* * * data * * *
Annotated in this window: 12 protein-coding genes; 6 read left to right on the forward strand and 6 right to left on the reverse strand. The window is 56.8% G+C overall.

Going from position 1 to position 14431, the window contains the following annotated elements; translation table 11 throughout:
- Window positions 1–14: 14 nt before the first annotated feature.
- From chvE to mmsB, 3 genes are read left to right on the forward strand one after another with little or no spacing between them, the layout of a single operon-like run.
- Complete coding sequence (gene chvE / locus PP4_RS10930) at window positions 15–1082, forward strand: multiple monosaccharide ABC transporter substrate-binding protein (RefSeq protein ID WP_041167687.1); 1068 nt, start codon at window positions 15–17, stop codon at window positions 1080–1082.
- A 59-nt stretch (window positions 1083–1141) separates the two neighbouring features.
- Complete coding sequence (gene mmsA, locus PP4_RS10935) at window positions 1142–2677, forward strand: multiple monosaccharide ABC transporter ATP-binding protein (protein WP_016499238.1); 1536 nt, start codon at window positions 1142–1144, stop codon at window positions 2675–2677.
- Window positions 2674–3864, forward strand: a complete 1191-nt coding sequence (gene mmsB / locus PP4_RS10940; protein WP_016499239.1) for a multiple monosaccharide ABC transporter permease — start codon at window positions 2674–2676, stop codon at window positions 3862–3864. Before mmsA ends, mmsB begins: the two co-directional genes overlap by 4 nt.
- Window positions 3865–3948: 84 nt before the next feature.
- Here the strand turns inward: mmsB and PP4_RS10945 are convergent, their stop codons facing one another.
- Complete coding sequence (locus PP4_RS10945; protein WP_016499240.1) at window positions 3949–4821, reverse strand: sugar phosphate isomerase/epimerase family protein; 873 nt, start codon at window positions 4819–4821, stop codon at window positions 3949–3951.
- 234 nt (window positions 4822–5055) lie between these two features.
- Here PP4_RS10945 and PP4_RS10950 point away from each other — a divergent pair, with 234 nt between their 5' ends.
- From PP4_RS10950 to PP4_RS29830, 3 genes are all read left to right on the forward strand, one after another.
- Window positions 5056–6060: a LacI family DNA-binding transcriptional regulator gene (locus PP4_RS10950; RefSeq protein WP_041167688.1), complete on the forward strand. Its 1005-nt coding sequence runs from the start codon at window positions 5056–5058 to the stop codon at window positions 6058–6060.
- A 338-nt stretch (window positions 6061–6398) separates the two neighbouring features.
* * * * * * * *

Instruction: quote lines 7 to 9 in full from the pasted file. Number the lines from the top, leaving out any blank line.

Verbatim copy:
- Complete coding sequence (gene mmsA, locus PP4_RS10935) at window positions 1142–2677, forward strand: multiple monosaccharide ABC transporter ATP-binding protein (protein WP_016499238.1); 1536 nt, start codon at window positions 1142–1144, stop codon at window positions 2675–2677.
- Window positions 2674–3864, forward strand: a complete 1191-nt coding sequence (gene mmsB / locus PP4_RS10940; protein WP_016499239.1) for a multiple monosaccharide ABC transporter permease — start codon at window positions 2674–2676, stop codon at window positions 3862–3864. Before mmsA ends, mmsB begins: the two co-directional genes overlap by 4 nt.
- Window positions 3865–3948: 84 nt before the next feature.